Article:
UIPD new hires to target mental health concerns faculty, students
March 22, 2021
The University of Illinois Police Department is looking to hire a new social worker as a part of their plan to increase mental health services, much to the concern of faculty and students.
This concern comes from members of the Working Group for Public Safety, Policing and the Justice System, a task force that discusses the role of police on campus. The task force is made up of various faculty, experts, law enforcement officials and one student.
Lack of hiring transparency claims
A. Naomi Paik, task force member and associate professor in LAS, said she heard “through the grapevine” about UIPD trying to hire a second social worker for mental health crisis calls.
Rather than finding out about it from UIPD directly, Paik said she heard from a faculty member who heard it from someone else.
“Without transparent information from the UIPD, there’s no accountability,” Paik said. “We have been consistently asking in writing and in every single meeting for transparency about these issues.”
Chief Alice Cary, task force member, said the UIPD isn’t “hiding any information whatsoever,” and that it takes time to gather information to communicate to the public.
A posting for a “crisis counselor,” UIPD’s title for the social workers, was added on March 1 and closed on Monday.
Lieutenant Aaron Landers, head of the UIPD Community Outreach and Support Team that oversees the social workers and mental health initiatives, said they have only received two applications which is “uncommon.”
The team plans to take the job posting down and edit it to get a better response, Landers said.
Vice Chancellor for Diversity, Equity & Inclusion Sean Garrick said in an email that he is aware of transparency concerns and is working to ensure that information requests are received.
“Data is critical for members of the working group to fully understand the landscape, as well as determine what changes could be made and the impacts of those changes,” Garrick said.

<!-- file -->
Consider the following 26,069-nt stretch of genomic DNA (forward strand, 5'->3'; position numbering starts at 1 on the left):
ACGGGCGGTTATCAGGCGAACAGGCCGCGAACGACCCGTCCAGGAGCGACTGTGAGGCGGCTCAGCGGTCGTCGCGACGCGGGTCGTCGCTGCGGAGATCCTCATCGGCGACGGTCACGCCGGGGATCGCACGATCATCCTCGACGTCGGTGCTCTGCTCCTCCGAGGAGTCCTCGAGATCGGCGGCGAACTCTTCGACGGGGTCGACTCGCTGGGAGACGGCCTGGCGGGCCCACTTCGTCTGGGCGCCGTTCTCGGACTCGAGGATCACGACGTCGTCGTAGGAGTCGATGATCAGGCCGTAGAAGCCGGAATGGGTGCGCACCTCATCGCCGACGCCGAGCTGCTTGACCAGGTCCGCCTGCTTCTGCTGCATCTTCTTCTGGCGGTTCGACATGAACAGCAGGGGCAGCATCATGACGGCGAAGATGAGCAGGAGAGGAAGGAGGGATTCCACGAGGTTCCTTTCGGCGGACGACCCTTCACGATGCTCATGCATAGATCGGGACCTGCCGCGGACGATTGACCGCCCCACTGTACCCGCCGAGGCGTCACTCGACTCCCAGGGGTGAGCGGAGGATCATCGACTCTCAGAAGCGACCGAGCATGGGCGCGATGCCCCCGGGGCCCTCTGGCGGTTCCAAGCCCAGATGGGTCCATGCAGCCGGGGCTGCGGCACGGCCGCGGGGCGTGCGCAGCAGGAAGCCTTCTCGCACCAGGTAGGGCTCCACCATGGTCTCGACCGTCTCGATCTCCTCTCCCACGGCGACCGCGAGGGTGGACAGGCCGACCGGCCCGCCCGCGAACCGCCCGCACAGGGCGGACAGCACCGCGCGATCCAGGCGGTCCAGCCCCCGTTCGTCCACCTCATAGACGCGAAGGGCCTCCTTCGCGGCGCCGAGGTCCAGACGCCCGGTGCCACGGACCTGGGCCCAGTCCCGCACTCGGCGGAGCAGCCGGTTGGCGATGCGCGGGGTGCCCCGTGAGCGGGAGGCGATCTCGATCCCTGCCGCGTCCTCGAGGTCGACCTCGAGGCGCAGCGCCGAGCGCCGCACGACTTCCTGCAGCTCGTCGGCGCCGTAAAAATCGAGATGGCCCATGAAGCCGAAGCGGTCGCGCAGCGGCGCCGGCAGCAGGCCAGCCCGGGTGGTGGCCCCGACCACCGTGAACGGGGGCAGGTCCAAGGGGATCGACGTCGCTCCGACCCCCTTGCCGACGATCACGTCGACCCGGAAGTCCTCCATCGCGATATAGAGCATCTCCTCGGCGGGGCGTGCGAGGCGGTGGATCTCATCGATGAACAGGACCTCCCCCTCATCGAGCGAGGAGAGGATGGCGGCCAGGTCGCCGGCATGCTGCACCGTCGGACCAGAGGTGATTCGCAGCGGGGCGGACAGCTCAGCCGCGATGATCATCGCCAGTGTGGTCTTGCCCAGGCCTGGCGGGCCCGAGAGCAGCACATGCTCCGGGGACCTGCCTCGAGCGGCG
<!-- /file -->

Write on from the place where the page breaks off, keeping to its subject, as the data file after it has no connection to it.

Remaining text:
Faculty and students concerned by UIPD mental health model
The aim of the REACH team is to connect students to long-term health care services, Cary said, but faculty and students have concerns about the department taking away resources from other areas of campus.
“We’d eventually like to get an overall vision of having someone respond to these calls for service, but in the interim, these calls keep coming in and we keep responding,” Cary said.
Patrick Wade, UIPD senior director of Communications, said creating these mental health teams was not something discussed prior to Chief Cary’s arrival in July.
“They were things that Chief Cary had implemented successfully at her previous departments, and so they were at the top of her priority list,” Wade said in an email.
For some students, it’s concerning to hear that the police budget is expanding instead of investing in the community.
“It’s already widely known that our mental health services are overextended, understaffed, underfunded and they need help,” Angela Ting, graduate student in FAA, said. “Yet, what do we get? Therapy dogs? More social workers for police calls? It’s completely ridiculous.”
Ting is also active with the organization Defund UIPD, which is calling for some responsibilities of UIPD to be allocated to other departments.
UIPD’s first social worker, Megan Cambron, was hired in early February as part of UIPD’s new Response, Evaluation and Crisis Help, or REACH team.
“Nobody wants to be in a crisis,” Cambron said. “Nobody wants to feel like that.”
Part of her job responsibilities include finding ways to connect students they help with areas of the University that can provide support.
She said groups like the counseling center or student organizations can help with mental health support.
While she said her current responsibilities are focused on planning and organizing the REACH team, the second social worker the UIPD is looking for will ride with officers during crisis calls.
Cambron, the first social worker hired through UIPD’s new teams, is also available to provide counseling to officers who need it as well as students if needed.